The Manuscript Division's collections are not limited to the fields of political and military history. Represented are all areas of American studies, including our country's rich cultural and literary legacy. Some of the nation's most influential writers and artists are represented, none more notable than the preeminent poet Walt Whitman, whose writings exemplify the rich literary flourishing--often called the American Renaissance--that began in the mid-nineteenth century and that also featured the writings of Herman Melville, Henry David Thoreau, Ralph Waldo Emerson, Mark Twain, and Emily Dickinson, all of whom are also reflected in the division's collections. The division holds the world's most extensive Whitman collection, including the only surviving manuscript page from the first edition of Leaves of Grass (1855) and many drafts of the poet's famous dirge "O Captain! My Captain!," which was inspired by Abraham Lincoln's death.
Twentieth-century literary papers include representatives of a wide array of movements, forms, and points of view. The papers of western writers Owen Wister and Zane Grey reflect the popularity of local color writing at the turn of the century and of regional fiction in the 1920s and 1930s. The collections of Benjamin Holt Ticknor, Hiram Haydn, Oscar Williams, and Ken McCormick provide the perspective of literary agents and editors. Works by women range from those of the poet Muriel Rukeyser--who was concerned with the Spanish Civil War, women's rights, and the Vietnam War--to those of novelist-philosopher Ayn Rand--who championed individualism, capitalism, and anticommunism. Small but interesting collections exist for the poets Langston Hughes, Robert Frost, John Ciardi, and Louis Simpson. The division has a particular attachment to the papers of poet-dramatist Archibald MacLeish, who served as Librarian of Congress during World War II and reorganized the entire agency. The rich correspondence in MacLeish's papers include several outspoken letters from Ernest "Papa" Hemingway about the incarceration of poet Ezra Pound for pro-Fascist war broadcasts from Italy. Some other modern fiction writers represented by major collections are James M. Cain, James A. Michener, Shirley Jackson, Bernard Malamud, Truman Capote, and Philip Roth.
Theatrical papers also have a long history in the division. Actress Frances "Fanny" Kemble caused a stir visiting the Capitol during highly oratorical pre-Civil War sessions, and some seventy-five items of her papers are here. A much larger collection documents the career of classical actress Charlotte Cushman. The John Thompson Ford Papers are a rich source for theatrical history from the manager's side, also providing interesting information on the assassination of President Abraham Lincoln at Ford's Theatre. Twentieth-century theatrical records include newer manifestations of the performing arts. Represented by major collections are film actress Lillian Gish; playwright and diplomat Clare Boothe Luce; Broadway and Hollywood director Joshua Logan; television performer Sid Caesar; actor Vincent Price; humorist and actor Groucho Marx; and well-known theatrical couples Ruth Gordon and Garson Kanin and Jessica Tandy and Hume Cronyn.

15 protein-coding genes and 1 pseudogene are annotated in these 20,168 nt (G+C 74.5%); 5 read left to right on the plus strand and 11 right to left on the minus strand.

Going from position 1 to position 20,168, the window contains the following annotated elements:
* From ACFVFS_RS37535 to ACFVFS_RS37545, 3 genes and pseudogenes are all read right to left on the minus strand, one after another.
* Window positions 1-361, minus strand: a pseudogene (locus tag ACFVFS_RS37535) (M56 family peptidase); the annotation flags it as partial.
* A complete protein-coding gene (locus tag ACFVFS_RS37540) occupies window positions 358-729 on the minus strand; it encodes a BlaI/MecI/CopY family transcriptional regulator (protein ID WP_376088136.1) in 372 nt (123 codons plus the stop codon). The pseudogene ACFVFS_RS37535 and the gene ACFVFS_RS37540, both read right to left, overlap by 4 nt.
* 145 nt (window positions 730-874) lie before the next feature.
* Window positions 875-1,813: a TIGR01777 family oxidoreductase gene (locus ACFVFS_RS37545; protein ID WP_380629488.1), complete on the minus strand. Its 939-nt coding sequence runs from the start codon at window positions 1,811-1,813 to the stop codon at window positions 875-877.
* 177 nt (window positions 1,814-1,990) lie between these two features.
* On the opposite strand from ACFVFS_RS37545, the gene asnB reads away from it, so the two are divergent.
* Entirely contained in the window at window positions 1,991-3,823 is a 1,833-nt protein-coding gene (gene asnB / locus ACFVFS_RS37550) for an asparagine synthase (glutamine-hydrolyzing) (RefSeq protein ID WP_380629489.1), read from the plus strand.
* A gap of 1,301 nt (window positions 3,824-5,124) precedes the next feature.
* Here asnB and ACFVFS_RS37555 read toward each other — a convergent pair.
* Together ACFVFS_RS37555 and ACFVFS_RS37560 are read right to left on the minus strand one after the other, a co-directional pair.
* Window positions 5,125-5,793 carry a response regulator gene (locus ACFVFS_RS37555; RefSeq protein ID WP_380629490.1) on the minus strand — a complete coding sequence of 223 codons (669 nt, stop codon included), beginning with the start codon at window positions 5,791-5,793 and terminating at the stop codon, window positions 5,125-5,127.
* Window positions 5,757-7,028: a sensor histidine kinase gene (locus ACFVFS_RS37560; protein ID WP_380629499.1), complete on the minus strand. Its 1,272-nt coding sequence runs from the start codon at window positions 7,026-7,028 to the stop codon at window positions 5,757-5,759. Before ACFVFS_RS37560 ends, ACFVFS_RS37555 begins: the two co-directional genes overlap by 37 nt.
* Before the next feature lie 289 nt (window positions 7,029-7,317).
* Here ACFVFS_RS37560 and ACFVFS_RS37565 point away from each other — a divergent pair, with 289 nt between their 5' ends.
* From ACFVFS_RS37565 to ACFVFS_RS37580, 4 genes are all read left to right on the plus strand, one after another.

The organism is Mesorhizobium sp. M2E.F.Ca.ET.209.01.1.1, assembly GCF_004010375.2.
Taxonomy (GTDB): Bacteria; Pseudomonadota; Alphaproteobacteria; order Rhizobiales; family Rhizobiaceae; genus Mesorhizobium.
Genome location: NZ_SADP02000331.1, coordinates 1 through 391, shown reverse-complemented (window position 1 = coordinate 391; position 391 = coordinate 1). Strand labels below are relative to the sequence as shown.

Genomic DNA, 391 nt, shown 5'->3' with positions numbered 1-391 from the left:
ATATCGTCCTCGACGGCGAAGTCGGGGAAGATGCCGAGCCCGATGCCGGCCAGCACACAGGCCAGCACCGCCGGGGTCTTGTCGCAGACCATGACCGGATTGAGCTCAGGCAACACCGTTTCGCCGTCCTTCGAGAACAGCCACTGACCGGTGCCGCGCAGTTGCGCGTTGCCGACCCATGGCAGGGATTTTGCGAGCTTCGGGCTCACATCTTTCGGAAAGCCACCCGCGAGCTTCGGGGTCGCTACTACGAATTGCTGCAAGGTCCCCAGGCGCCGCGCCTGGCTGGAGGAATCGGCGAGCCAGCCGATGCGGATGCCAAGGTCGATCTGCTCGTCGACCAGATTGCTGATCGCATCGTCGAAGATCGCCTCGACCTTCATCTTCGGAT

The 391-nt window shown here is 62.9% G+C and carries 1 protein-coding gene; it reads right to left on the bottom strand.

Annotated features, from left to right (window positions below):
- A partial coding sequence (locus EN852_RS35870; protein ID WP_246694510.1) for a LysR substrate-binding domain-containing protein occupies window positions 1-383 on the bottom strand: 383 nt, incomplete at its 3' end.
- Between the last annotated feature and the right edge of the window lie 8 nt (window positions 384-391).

The Library of Congress also holds some remarkable fine arts-related collections. The work of both amateur and professional artists--such as George R. West, D. M. N. Stouffer, and Charles Reed--may be discovered in collections documenting nineteenth-century scientific explorations, diplomatic missions, and military engagements. More famous artists, like portrait painter and inventor Samuel Finley Breese Morse and painter and etcher James McNeill Whistler, are represented by their own collections. The Whistler collection, which was compiled by Joseph and Elizabeth Robins Pennell, is one of the finest sources in the world for information on Whistler and his contemporaries as well as on the earlier pre-Raphaelite painters and their patrons. Sculptors Paul Wayland Bartlett, John Gutzon de la Mothe Borglum, Jo Davidson, Daniel Chester French, Vinnie Ream Hoxie, Adelaide Johnson, Lee Oskar Lawrie, and William Zorach all have collections of papers in the Manuscript Division. Correspondence, client files, designs, drawings, photographs, and other materials (divided among the Library's custodial divisions) document the influential career of industrial designer Raymond Loewy and filmmakers and designers Charles and Ray Eames.
The papers of photographer Frances Benjamin Johnston, celebrated chiefly for her portraits of prominent personalities, also include information on her photographs of southern gardens and architecture. Similarly, the papers of architects Montgomery C. Meigs, William Thornton, Charles Follen McKim, Frank Lloyd Wright, and Ludwig Mies van der Rohe document the design and construction of America's built environment, from bridges and aqueducts, to the United States Capitol, to award-winning modern commercial and residential structures.
Selected items relating to:
|Poetry and Fiction|
|Painting, Sculpture, and Photography|